You’ve worked hard at your current position. You’ve done everything you’re supposed to. You’ve put in the hours, volunteered for special projects, over-performed, and delivered above expectations.
Everything you’ve done has led to you receiving praise.. You’re long overdue for your company to offer you a promotion, but there’s no word on you moving up. So you start looking around and score an offer with a new title and a bigger salary at another company.
Now you’re ready to give your notice, and your current company wants to promote you. Do you accept the promotion, or do you take the new job offer? This fork in the road can completely change the course of your career, and the decision can be nerve-wracking.
To help you make the decision, ask yourself these questions.
Where Will I Feel Mentally Engaged and Challenged?
Take an assessment of how you feel about your current position. Decide whether or not you feel mentally engaged. Will you feel that way after your promotion? If you’re confident that you will, then it’s smart to stay put with your current company.
If you have any doubts or know that you won’t feel engaged, it’s time to move on. You should feel excited about going to work. No salary bump or new title will change how you feel about your new responsibilities.
You may feel good about more money temporarily, but that glow will wear off quickly. What you’ll be left with is a growing frustration for the things that drive you crazy. This will lead you to eventually finding a new position out of desperation. Address the problem now while you have an attractive offer.
Which Position Will Let Me Make a Difference?
Your career is a marathon, and you need to think about how your two opportunities will shape your career long term. The position that lets you make a difference will have more of a positive effect on your career. Not only will you feel more fulfilled, but you’ll also feel more motivated to take on new and bigger challenges.
The position that allows you to make more of a difference will give you a stronger resume. This will lead to bigger and better opportunities down the road.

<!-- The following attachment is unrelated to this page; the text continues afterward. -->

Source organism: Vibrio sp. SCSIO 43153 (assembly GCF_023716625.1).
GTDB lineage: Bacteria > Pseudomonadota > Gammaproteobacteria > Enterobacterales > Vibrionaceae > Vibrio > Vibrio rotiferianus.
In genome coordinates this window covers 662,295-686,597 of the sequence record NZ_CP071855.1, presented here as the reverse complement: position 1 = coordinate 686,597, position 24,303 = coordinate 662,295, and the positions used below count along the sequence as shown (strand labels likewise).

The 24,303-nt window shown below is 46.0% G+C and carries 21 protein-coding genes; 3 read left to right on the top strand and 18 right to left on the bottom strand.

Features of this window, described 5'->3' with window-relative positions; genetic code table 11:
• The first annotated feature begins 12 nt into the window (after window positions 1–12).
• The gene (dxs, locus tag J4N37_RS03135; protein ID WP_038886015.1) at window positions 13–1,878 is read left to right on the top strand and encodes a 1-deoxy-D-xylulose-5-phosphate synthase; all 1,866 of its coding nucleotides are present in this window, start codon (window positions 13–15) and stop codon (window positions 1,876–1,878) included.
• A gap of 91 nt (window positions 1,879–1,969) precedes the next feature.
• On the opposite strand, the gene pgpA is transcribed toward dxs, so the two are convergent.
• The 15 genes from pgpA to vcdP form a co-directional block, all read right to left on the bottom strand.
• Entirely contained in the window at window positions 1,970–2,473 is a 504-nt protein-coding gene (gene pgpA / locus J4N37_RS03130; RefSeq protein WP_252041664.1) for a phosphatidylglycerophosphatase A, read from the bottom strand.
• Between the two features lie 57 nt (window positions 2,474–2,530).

Which Company Has the People That Will Inspire?
You spend 40 or more hours a week with your coworkers; you should enjoy your time with them. Work with people who help you to grow, learn, and be better. They should act with professionalism and respect.
Working in a diverse office fosters innovation and growth. You may feel comfortable and safe with your current coworkers, but a change is good for broadening your perspective and world view.
Which Company Aligns With My Values and Goals?
You could have the opportunity to work on cutting edge projects and work with some of the smartest people around, but if you don’t agree with the company’s values, you won’t be happy. It will be tough to work hard, furthering the goals of the company when you don’t agree with how the company contributes to society. No job is worth losing sleep at night because you don’t feel good about the overall cause you’re a part of.
Did Your Current Company Only Offer the Position Because You’re Leaving?
If your current company is only offering the promotion because you’ve given your notice, is it worth taking? You shouldn’t have to threaten to leave for your company to recognize and reward your hard work and accomplishments.
Asses whether or not the position allows for growth. A new vanity title won’t provide you with new opportunities or responsibilities.
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